Which brings me to…

The Bad

Vivian is a straight white girl. Her best friend, secondary character Harpreet Janda, is Indian-American. Harp’s brother, Raj, is gay. So, points for inclusion, but this is still Vivian’s story and, given the unsubtle message about the dangers of religious fundamentalism and extremism, it would have been stronger if Vivian had been a person of color, or a queer, or disabled, or something that put her in danger from the remaining Believers.

As a non-Believer, Vivian is an outsider. Most of America has converted, and the “left behind” Believers are focused on a passage from the Book of Frick about how “the road to salvation is overcrowded with the damned” and some have taken that to mean they must exterminate the “sinners” – non-Believers, generally, but in particular, “harlots” and “fags.”

I would have found the story much more compelling if Vivian had more at stake – if Peter, the love interest, were Petra, for example. Even Vivian’s non-Belief isn’t a thoughtful articulation of her theological or even moral qualms with Christianity in general or Frickism in particular, she just floats along, not believing. How would this story go if she did believe, but in something else? What if Viv was Catholic? What if Viv was Muslim?

I don’t want to hate on this book for everything it wasn’t, but I think it could have been stronger if Vivian had more left to lose after the Rapture.

My Thoughts On…: My True Love Gave to Me

My True Love Gave to Me  One of my New Year’s Resolutions for 2015 is to actually review (some of) the books I read. I figured, Why wait? and so here we are, with My True Love Gave to Me.

Goodreads summary:

If you love holiday stories, holiday movies, made-for-TV-holiday specials, holiday episodes of your favorite sitcoms and, especially, if you love holiday anthologies, you’re going to fall in love with MY TRUE LOVE GAVE TO ME: TWELVE HOLIDAY STORIES by twelve bestselling young adult writers, edited by international bestselling author Stephanie Perkins.

Do I love holiday stories? Yes. Holiday movies? You bet! Made-for-TV-holiday specials? Ohhh yeah. Holiday episodes of my favorite sitcoms? Bring it on.

I love Christmas so much that I get excited about starting Advent somewhere around Halloween. And let’s be honest: it says “holiday” up there, but it’s mostly Christmas with a token Hanukkah story. There was a token Hanukkah story, and a token “queer” story – we’ll get to that in a minute – but it was a Christmas anthology.

I didn’t recognize most of these authors. I know Holly Black from Tithe when I was a teenager and Doll Bones now; Rainbow Rowell for Fangirl, which I read this year but it did not impress me; David Levithan from the good/bad old days of digging up something anything queer I could get my greedy little hands on reading Boy Meets Boy and then Nick & Norah’s Infinite Playlist in university; and though I’ve heard of Laini Taylor’s Daughter of Smoke and Bone, I’ve never read it. The others were a mystery to me.

Usually, I get bored of short story collections, but these were just the right length, and just the right number.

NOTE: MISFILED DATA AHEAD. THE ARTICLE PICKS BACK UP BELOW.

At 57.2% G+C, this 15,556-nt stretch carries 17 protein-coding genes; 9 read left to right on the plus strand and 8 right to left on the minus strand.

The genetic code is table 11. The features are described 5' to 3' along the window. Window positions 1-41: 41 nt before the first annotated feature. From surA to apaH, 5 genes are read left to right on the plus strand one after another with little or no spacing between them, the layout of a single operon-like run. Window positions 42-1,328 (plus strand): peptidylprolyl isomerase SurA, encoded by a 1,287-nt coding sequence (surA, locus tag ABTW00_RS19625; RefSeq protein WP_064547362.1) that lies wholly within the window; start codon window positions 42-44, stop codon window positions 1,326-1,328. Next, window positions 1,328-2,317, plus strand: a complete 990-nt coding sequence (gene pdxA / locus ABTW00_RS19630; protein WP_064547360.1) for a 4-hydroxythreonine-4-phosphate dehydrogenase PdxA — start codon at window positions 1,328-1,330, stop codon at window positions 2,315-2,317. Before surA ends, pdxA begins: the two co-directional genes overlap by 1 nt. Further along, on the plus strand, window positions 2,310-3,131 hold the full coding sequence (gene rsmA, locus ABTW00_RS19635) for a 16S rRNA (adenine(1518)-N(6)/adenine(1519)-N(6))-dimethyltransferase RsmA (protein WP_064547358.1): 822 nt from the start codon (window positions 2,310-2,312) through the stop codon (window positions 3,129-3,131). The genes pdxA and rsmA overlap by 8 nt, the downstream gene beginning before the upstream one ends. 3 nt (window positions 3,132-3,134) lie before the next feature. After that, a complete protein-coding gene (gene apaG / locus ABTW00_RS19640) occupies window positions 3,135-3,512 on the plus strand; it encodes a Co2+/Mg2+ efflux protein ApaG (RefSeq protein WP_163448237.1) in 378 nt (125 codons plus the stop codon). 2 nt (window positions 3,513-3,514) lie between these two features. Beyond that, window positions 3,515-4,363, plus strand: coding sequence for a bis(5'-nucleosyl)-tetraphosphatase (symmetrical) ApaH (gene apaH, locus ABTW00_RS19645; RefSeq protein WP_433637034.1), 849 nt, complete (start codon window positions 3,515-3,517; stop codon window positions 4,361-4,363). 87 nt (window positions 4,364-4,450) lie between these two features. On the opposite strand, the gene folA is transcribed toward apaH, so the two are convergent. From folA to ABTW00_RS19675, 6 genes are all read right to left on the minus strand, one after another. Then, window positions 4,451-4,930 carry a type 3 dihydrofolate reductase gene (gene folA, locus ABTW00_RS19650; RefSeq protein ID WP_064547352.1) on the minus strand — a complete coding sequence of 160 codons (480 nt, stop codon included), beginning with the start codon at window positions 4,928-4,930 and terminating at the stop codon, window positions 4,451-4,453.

Most of the stories washed right over me. I enjoyed them enough to keep going and not skip any, but then I promptly forgot about them. (This happened with Levithan’s “Your Temporary Santa” and “It’s a Yuletide Miracle, Charlie Brown” by Stephanie Perkins.)  Others I really didn’t like at all because it felt like wasted potential. (e.g., Ally Carter’s “Star of Bethlehem,” and Holly Black’s “Krumpuslauf.” Black’s story felt too much like she was trying to be Holly Black then just tell a story.) The closest I came to skipping was “Polaris is Where You’ll Find Me,” by Penny Han.

A handful really stuck out for me: “Beer Buckets and Baby Jesus” was probably my favorite. I hadn’t even heard of Myra McEntire, and the whole thing fell flat when I tried to explain to my roommate why I liked it so much, but I actually laughed out loud – multiple times, even! – at this story, and I’d love to read more by her.

The other two I liked were magical: “The Lady and the Fox” by Kelly Link was vivid and beautiful, like a Tam Lin retelling? and I love Tam Lin retellings, ever since I read Holly Black’s Tithe when I was sixteen or so. “The Girl Who Woke the Dreamer” was so vividly told that I’m curious if it’s part of another, larger piece… I hope so!

All in all, I’d give it three stars: a solid I liked it. (I’m trying to be stricter with my stars. Otherwise, I give everything four stars and it just becomes meaningless.)

However, in twelve stories, there was one couple that wasn’t straight – the two boys in Levithan’s “Your Temporary Santa” – and there wasn’t a single queer girl to be seen. There were no trans characters. While each individual story was good enough on it’s own, I guess, as a collection, I wanted to see a little… more.

Cis gay men are always the token queers. Cis gay men’s stories are the dominant narrative of what it means to be queer in 2014. That’s not David Levithan’s fault, but they couldn’t find a single author to write about a lesbian couple? Nobody would write about a trans main character?

Let me tell you: this asexual lesbian (that’s two points on your diversity bingo!) freaking loves Christmas. I’d like to read about girls like me falling in love with girls like me and kissing under the snow or whatever it is couples do in holiday specials.

That’s what I want for Christmas.